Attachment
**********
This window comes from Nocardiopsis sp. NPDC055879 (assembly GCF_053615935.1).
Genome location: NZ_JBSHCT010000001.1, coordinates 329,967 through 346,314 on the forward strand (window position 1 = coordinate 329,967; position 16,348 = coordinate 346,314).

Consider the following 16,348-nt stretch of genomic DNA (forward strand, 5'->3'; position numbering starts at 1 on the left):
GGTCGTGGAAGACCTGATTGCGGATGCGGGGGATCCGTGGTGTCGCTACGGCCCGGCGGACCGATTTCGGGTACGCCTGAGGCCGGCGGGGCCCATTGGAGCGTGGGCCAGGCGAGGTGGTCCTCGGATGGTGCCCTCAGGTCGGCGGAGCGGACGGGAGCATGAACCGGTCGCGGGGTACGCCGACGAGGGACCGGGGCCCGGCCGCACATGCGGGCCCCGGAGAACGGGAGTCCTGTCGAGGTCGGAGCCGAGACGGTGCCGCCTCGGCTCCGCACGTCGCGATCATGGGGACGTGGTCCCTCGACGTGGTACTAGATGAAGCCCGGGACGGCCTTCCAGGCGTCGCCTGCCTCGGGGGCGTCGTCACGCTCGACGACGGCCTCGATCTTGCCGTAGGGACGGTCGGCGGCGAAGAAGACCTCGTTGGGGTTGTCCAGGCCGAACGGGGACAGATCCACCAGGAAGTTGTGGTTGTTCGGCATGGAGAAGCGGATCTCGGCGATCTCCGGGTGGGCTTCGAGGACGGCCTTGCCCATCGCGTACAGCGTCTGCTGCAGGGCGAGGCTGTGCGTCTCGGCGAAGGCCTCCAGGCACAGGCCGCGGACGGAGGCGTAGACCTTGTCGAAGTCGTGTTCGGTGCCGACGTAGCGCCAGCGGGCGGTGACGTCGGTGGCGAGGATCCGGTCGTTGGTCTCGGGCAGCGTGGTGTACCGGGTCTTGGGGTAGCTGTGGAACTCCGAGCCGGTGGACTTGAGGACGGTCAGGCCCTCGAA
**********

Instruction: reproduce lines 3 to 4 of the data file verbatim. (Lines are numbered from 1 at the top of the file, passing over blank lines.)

Consider the following 16,348-nt stretch of genomic DNA (forward strand, 5'->3'; position numbering starts at 1 on the left):
GGTCGTGGAAGACCTGATTGCGGATGCGGGGGATCCGTGGTGTCGCTACGGCCCGGCGGACCGATTTCGGGTACGCCTGAGGCCGGCGGGGCCCATTGGAGCGTGGGCCAGGCGAGGTGGTCCTCGGATGGTGCCCTCAGGTCGGCGGAGCGGACGGGAGCATGAACCGGTCGCGGGGTACGCCGACGAGGGACCGGGGCCCGGCCGCACATGCGGGCCCCGGAGAACGGGAGTCCTGTCGAGGTCGGAGCCGAGACGGTGCCGCCTCGGCTCCGCACGTCGCGATCATGGGGACGTGGTCCCTCGACGTGGTACTAGATGAAGCCCGGGACGGCCTTCCAGGCGTCGCCTGCCTCGGGGGCGTCGTCACGCTCGACGACGGCCTCGATCTTGCCGTAGGGACGGTCGGCGGCGAAGAAGACCTCGTTGGGGTTGTCCAGGCCGAACGGGGACAGATCCACCAGGAAGTTGTGGTTGTTCGGCATGGAGAAGCGGATCTCGGCGATCTCCGGGTGGGCTTCGAGGACGGCCTTGCCCATCGCGTACAGCGTCTGCTGCAGGGCGAGGCTGTGCGTCTCGGCGAAGGCCTCCAGGCACAGGCCGCGGACGGAGGCGTAGACCTTGTCGAAGTCGTGTTCGGTGCCGACGTAGCGCCAGCGGGCGGTGACGTCGGTGGCGAGGATCCGGTCGTTGGTCTCGGGCAGCGTGGTGTACCGGGTCTTGGGGTAGCTGTGGAACTCCGAGCCGGTGGACTTGAGGACGGTCAGGCCCTCGAA